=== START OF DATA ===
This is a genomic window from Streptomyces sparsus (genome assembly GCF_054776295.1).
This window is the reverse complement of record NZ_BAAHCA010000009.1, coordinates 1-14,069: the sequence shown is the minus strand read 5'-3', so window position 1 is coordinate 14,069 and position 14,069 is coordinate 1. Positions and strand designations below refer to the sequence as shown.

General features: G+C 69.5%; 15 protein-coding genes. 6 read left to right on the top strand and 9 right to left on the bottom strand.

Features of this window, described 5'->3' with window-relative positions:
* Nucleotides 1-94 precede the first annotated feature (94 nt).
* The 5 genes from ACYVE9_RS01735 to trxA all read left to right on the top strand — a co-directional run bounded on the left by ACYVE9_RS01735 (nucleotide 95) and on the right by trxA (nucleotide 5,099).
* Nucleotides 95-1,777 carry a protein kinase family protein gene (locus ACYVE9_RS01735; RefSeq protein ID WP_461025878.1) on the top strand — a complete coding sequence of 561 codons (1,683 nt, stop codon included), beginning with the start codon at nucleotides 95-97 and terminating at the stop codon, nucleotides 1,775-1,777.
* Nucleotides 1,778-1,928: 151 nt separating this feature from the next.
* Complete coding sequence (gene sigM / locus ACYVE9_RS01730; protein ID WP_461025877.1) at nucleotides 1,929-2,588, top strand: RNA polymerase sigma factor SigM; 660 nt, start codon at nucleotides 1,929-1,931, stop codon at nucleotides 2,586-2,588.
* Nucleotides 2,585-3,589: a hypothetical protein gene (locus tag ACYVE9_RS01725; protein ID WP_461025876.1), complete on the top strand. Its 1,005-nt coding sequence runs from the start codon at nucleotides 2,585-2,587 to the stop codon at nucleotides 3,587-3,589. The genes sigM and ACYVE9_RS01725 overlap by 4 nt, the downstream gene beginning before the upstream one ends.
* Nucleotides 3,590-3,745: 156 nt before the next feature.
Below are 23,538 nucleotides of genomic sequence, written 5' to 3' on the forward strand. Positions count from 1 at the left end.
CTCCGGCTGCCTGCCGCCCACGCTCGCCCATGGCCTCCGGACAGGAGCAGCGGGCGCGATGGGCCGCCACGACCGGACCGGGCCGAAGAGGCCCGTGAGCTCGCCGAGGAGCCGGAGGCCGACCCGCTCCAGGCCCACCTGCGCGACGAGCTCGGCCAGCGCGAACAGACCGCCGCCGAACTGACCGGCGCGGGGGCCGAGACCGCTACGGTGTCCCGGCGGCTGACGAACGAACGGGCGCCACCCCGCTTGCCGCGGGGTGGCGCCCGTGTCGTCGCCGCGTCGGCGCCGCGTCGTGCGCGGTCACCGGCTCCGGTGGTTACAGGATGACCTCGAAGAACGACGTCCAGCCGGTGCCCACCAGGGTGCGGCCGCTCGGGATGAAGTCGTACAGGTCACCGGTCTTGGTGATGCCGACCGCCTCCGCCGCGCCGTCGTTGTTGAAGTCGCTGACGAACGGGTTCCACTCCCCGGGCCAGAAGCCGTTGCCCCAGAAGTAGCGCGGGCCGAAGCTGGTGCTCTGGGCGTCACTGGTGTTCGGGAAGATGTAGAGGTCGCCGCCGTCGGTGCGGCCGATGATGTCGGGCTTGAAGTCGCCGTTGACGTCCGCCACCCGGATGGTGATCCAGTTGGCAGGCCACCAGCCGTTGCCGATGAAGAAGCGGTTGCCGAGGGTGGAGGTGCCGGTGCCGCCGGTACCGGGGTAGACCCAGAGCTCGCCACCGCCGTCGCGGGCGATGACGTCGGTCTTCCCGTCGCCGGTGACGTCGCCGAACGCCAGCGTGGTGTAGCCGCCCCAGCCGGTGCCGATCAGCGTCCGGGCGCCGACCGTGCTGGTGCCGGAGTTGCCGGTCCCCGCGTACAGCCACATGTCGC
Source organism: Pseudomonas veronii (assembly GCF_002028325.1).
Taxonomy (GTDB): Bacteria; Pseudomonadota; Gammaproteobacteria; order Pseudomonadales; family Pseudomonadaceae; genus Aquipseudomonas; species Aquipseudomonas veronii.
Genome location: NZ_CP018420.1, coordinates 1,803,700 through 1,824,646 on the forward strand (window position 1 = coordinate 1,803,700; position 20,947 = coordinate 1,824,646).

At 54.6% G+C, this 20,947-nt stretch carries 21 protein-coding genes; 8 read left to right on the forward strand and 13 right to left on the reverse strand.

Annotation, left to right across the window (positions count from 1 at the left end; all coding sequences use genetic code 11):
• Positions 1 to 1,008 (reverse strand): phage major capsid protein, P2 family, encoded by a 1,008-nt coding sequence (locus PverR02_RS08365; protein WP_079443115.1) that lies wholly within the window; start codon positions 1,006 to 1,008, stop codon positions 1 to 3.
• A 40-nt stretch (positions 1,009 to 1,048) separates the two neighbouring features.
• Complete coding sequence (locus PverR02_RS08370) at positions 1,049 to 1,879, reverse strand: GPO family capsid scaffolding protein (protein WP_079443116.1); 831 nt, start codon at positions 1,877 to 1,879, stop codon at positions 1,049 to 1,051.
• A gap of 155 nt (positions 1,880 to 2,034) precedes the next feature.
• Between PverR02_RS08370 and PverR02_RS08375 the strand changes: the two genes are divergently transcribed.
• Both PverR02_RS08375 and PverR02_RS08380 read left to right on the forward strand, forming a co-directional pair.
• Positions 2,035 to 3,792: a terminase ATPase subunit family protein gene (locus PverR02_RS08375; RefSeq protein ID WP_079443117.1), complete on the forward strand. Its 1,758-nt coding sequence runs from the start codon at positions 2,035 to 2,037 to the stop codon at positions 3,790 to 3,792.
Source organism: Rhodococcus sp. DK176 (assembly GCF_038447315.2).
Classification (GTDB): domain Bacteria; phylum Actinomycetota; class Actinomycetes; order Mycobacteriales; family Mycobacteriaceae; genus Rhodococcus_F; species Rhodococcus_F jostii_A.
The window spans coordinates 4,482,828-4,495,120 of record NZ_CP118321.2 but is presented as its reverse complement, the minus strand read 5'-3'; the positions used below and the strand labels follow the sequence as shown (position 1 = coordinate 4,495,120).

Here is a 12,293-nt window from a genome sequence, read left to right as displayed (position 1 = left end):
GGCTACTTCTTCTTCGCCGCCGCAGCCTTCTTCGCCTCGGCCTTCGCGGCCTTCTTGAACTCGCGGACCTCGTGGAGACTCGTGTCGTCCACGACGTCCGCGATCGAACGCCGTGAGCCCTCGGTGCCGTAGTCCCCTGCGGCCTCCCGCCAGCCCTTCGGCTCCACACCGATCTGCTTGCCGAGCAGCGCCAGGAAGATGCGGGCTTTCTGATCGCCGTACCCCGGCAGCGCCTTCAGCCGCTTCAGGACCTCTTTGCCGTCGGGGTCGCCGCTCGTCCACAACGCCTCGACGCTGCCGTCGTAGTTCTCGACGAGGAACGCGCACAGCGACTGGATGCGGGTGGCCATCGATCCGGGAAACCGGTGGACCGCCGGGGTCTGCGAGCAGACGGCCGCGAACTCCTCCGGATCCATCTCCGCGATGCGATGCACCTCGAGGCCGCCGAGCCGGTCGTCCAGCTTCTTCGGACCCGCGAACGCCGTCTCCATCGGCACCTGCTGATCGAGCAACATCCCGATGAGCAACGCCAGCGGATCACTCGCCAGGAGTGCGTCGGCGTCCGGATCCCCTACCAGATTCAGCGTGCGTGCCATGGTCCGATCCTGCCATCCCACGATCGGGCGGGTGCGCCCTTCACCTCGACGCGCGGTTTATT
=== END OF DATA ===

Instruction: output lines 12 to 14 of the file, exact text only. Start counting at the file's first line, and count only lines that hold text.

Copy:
Below are 23,538 nucleotides of genomic sequence, written 5' to 3' on the forward strand. Positions count from 1 at the left end.
CTCCGGCTGCCTGCCGCCCACGCTCGCCCATGGCCTCCGGACAGGAGCAGCGGGCGCGATGGGCCGCCACGACCGGACCGGGCCGAAGAGGCCCGTGAGCTCGCCGAGGAGCCGGAGGCCGACCCGCTCCAGGCCCACCTGCGCGACGAGCTCGGCCAGCGCGAACAGACCGCCGCCGAACTGACCGGCGCGGGGGCCGAGACCGCTACGGTGTCCCGGCGGCTGACGAACGAACGGGCGCCACCCCGCTTGCCGCGGGGTGGCGCCCGTGTCGTCGCCGCGTCGGCGCCGCGTCGTGCGCGGTCACCGGCTCCGGTGGTTACAGGATGACCTCGAAGAACGACGTCCAGCCGGTGCCCACCAGGGTGCGGCCGCTCGGGATGAAGTCGTACAGGTCACCGGTCTTGGTGATGCCGACCGCCTCCGCCGCGCCGTCGTTGTTGAAGTCGCTGACGAACGGGTTCCACTCCCCGGGCCAGAAGCCGTTGCCCCAGAAGTAGCGCGGGCCGAAGCTGGTGCTCTGGGCGTCACTGGTGTTCGGGAAGATGTAGAGGTCGCCGCCGTCGGTGCGGCCGATGATGTCGGGCTTGAAGTCGCCGTTGACGTCCGCCACCCGGATGGTGATCCAGTTGGCAGGCCACCAGCCGTTGCCGATGAAGAAGCGGTTGCCGAGGGTGGAGGTGCCGGTGCCGCCGGTACCGGGGTAGACCCAGAGCTCGCCACCGCCGTCGCGGGCGATGACGTCGGTCTTCCCGTCGCCGGTGACGTCGCCGAACGCCAGCGTGGTGTAGCCGCCCCAGCCGGTGCCGATCAGCGTCCGGGCGCCGACCGTGCTGGTGCCGGAGTTGCCGGTCCCCGCGTACAGCCACATGTCGC
Source organism: Pseudomonas veronii (assembly GCF_002028325.1).